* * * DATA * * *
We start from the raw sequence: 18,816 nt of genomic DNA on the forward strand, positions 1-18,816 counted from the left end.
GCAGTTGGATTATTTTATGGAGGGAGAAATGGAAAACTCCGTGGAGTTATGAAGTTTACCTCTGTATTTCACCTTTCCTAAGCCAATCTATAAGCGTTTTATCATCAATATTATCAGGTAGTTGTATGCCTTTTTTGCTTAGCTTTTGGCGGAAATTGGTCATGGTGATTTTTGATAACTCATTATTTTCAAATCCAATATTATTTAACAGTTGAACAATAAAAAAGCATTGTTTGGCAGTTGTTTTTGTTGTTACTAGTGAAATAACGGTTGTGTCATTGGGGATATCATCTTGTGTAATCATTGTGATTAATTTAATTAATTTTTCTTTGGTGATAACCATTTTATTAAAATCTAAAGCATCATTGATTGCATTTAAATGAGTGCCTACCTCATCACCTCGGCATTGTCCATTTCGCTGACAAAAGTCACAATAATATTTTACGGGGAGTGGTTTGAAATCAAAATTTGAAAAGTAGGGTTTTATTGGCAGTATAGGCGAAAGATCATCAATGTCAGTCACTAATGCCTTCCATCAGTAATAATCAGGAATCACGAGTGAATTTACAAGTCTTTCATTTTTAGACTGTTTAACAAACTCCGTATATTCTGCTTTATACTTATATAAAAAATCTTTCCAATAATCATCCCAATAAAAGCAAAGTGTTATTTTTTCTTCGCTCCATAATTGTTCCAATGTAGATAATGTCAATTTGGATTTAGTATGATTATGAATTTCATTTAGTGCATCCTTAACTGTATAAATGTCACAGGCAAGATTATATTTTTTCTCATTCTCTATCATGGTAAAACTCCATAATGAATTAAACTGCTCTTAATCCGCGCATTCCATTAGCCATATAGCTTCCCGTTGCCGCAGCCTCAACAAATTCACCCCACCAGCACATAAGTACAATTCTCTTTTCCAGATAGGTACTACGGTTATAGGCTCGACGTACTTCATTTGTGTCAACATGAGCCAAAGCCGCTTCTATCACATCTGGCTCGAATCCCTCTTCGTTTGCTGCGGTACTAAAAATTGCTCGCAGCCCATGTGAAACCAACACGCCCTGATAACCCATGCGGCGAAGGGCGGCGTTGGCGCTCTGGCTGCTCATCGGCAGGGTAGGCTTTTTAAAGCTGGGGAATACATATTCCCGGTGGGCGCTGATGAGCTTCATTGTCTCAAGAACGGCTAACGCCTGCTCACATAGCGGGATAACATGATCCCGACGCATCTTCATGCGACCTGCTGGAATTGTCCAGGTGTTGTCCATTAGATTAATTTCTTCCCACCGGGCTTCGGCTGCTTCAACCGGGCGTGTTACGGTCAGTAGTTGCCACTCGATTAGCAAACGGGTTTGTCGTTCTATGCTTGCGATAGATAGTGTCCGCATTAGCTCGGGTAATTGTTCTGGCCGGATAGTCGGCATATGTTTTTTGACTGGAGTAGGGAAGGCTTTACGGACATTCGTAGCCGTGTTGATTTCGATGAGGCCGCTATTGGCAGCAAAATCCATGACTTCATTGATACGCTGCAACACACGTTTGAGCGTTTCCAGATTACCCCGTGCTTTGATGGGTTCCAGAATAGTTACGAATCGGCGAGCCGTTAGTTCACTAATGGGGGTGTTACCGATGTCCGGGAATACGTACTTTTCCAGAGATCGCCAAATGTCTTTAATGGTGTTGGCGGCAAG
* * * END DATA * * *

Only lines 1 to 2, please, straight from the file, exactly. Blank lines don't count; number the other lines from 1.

We start from the raw sequence: 18,816 nt of genomic DNA on the forward strand, positions 1-18,816 counted from the left end.
GCAGTTGGATTATTTTATGGAGGGAGAAATGGAAAACTCCGTGGAGTTATGAAGTTTACCTCTGTATTTCACCTTTCCTAAGCCAATCTATAAGCGTTTTATCATCAATATTATCAGGTAGTTGTATGCCTTTTTTGCTTAGCTTTTGGCGGAAATTGGTCATGGTGATTTTTGATAACTCATTATTTTCAAATCCAATATTATTTAACAGTTGAACAATAAAAAAGCATTGTTTGGCAGTTGTTTTTGTTGTTACTAGTGAAATAACGGTTGTGTCATTGGGGATATCATCTTGTGTAATCATTGTGATTAATTTAATTAATTTTTCTTTGGTGATAACCATTTTATTAAAATCTAAAGCATCATTGATTGCATTTAAATGAGTGCCTACCTCATCACCTCGGCATTGTCCATTTCGCTGACAAAAGTCACAATAATATTTTACGGGGAGTGGTTTGAAATCAAAATTTGAAAAGTAGGGTTTTATTGGCAGTATAGGCGAAAGATCATCAATGTCAGTCACTAATGCCTTCCATCAGTAATAATCAGGAATCACGAGTGAATTTACAAGTCTTTCATTTTTAGACTGTTTAACAAACTCCGTATATTCTGCTTTATACTTATATAAAAAATCTTTCCAATAATCATCCCAATAAAAGCAAAGTGTTATTTTTTCTTCGCTCCATAATTGTTCCAATGTAGATAATGTCAATTTGGATTTAGTATGATTATGAATTTCATTTAGTGCATCCTTAACTGTATAAATGTCACAGGCAAGATTATATTTTTTCTCATTCTCTATCATGGTAAAACTCCATAATGAATTAAACTGCTCTTAATCCGCGCATTCCATTAGCCATATAGCTTCCCGTTGCCGCAGCCTCAACAAATTCACCCCACCAGCACATAAGTACAATTCTCTTTTCCAGATAGGTACTACGGTTATAGGCTCGACGTACTTCATTTGTGTCAACATGAGCCAAAGCCGCTTCTATCACATCTGGCTCGAATCCCTCTTCGTTTGCTGCGGTACTAAAAATTGCTCGCAGCCCATGTGAAACCAACACGCCCTGATAACCCATGCGGCGAAGGGCGGCGTTGGCGCTCTGGCTGCTCATCGGCAGGGTAGGCTTTTTAAAGCTGGGGAATACATATTCCCGGTGGGCGCTGATGAGCTTCATTGTCTCAAGAACGGCTAACGCCTGCTCACATAGCGGGATAACATGATCCCGACGCATCTTCATGCGACCTGCTGGAATTGTCCAGGTGTTGTCCATTAGATTAATTTCTTCCCACCGGGCTTCGGCTGCTTCAACCGGGCGTGTTACGGTCAGTAGTTGCCACTCGATTAGCAAACGGGTTTGTCGTTCTATGCTTGCGATAGATAGTGTCCGCATTAGCTCGGGTAATTGTTCTGGCCGGATAGTCGGCATATGTTTTTTGACTGGAGTAGGGAAGGCTTTACGGACATTCGTAGCCGTGTTGATTTCGATGAGGCCGCTATTGGCAGCAAAATCCATGACTTCATTGATACGCTGCAACACACGTTTGAGCGTTTCCAGATTACCCCGTGCTTTGATGGGTTCCAGAATAGTTACGAATCGGCGAGCCGTTAGTTCACTAATGGGGGTGTTACCGATGTCCGGGAATACGTACTTTTCCAGAGATCGCCAAATGTCTTTAATGGTGTTGGCGGCAAG